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Records show how wealthy shape US presidential race

[ 2012-02-02 14:56]     字号 [] [] []  
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Groups known as "Super PACs" raised more than $42 million to back Republican US presidential contenders in 2011, according to campaign filings that show how new donation rules are allowing a relatively few wealthy people to shape the race.

The reports filed with the Federal Election Commission (FEC) late on Tuesday offer a vivid picture of the impact of a 2010 US Supreme Court decision that allows unlimited donations to political action committees (PACs), groups that are legally separate from the candidates they support.

The reports showed why the Super PAC supporting Republican front-runner Mitt Romney, called Restore Our Future, has been such a force in the campaign - largely by running attack ads against Newt Gingrich, Romney's top Republican rival.

Restore Our Future hauled in $30 million in 2011, and had nearly $24 million in the bank at the end of the year.

The group spent a big chunk of that during the past month in Florida, where its ad barrage against Gingrich was widely credited with helping Romney to victory in Tuesday's primary. Florida was the latest contest in the state-by-state battle to pick a Republican nominee to challenge Democratic President Barack Obama in the Nov 6 election.

The pro-Romney group's bankroll dwarfed the PACs supporting other Republican contenders, as well as the group that backs Obama. Priorities USA, the pro-Obama group, raised $4.2 million last year and had $1.5 million in the bank on Dec 31.

The funding disparity between the groups suggests the PAC supporting Romney could help the former Massachusetts governor overcome the Obama campaign's formidable fundraising advantage if the two meet in November's general election. Contributions to candidates' campaigns are limited to $2,500 per donor.

Obama's organization continued its dominance in the race for cash among candidates' campaigns, raising $130 million for the year. That topped the Romney campaign's $57 million, which led the Republican presidential field.

Tuesday's filings also revealed the growing war chests that independent Republican groups are building with the presidential and congressional races in mind.

American Crossroads and its affiliated group, Crossroads GPS, raised a total of $51 million in 2011.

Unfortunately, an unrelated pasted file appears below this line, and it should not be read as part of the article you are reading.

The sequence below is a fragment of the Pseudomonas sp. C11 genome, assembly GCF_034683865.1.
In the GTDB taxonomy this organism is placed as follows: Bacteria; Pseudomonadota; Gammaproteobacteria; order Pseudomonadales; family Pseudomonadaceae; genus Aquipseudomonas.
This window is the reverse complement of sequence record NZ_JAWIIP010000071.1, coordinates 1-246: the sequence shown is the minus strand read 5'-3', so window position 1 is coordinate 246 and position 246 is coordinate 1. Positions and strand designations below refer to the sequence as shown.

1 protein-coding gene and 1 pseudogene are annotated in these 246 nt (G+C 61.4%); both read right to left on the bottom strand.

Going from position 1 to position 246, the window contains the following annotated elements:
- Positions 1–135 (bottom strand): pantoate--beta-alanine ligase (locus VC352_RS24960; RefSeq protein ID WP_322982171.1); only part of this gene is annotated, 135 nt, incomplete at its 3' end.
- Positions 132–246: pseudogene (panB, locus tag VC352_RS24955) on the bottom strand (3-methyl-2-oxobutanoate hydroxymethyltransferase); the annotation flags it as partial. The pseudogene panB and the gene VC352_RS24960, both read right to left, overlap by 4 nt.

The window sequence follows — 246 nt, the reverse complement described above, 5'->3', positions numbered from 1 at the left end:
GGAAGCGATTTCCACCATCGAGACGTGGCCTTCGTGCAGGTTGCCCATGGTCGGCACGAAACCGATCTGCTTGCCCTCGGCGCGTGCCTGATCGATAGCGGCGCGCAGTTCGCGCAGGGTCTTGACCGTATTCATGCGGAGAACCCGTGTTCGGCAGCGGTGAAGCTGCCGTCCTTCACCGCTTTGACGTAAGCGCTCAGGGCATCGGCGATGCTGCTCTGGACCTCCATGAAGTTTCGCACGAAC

Super PACs were forged from the 2010 Supreme Court ruling that erased long-standing limits on corporate and union money in federal elections as an unconstitutional restriction of free speech.

The ruling unleashed a flood of money into a political system coming off the most expensive presidential election in US history in 2008, when candidates spent more than $1 billion. It also opened the door for wealthy individuals to prop up candidates by writing a check.

"Super PACs have fundamentally changed the way campaigns are run, and it's had a huge effect on the race," former Michigan Republican Party chairman Saul Anuzis said. "If you can find one donor who is willing to play in a big way, it can have an unbelievable impact."

For the first time, the FEC reports revealed many of the wealthy donors behind the SuperPACs.

Harold Simmons, a billionaire Dallas banker and chairman of Contran Corp, gave American Crossroads $5 million and Gingrich's group $500,000. Contran gave another $2 million to the Crossroads group.

Peter Thiel, billionaire co-founder of the payment service PayPal, gave the Super PAC backing Texas congressman Ron Paul $900,000.

Foster Freiss, a billionaire investor from Wyoming, founded the Red, White and Blue Fund that backs former US Sen Rick Santorum and donated $331,000.


1. What groups are having a big impact in the US presidential election?

2. How are they helping candidates?

3. What are political action committees (PACs)?


1. "Super PACs".

2. By raising more than $42 million to back Republican US presidential contenders in 2011.

3. Groups that are legally separate from the candidates they support and are allowed to accept unlimited donations.

(中国日报网英语点津 Rosy 编辑)

Records show how wealthy shape US presidential race

About the broadcaster:

Records show how wealthy shape US presidential race

Nelly Min is an editor at China Daily with more than 10 years of experience as a newspaper editor and photographer. She has worked at major newspapers in the US, including the Los Angeles Times and the Detroit Free Press. She is also fluent in Korean.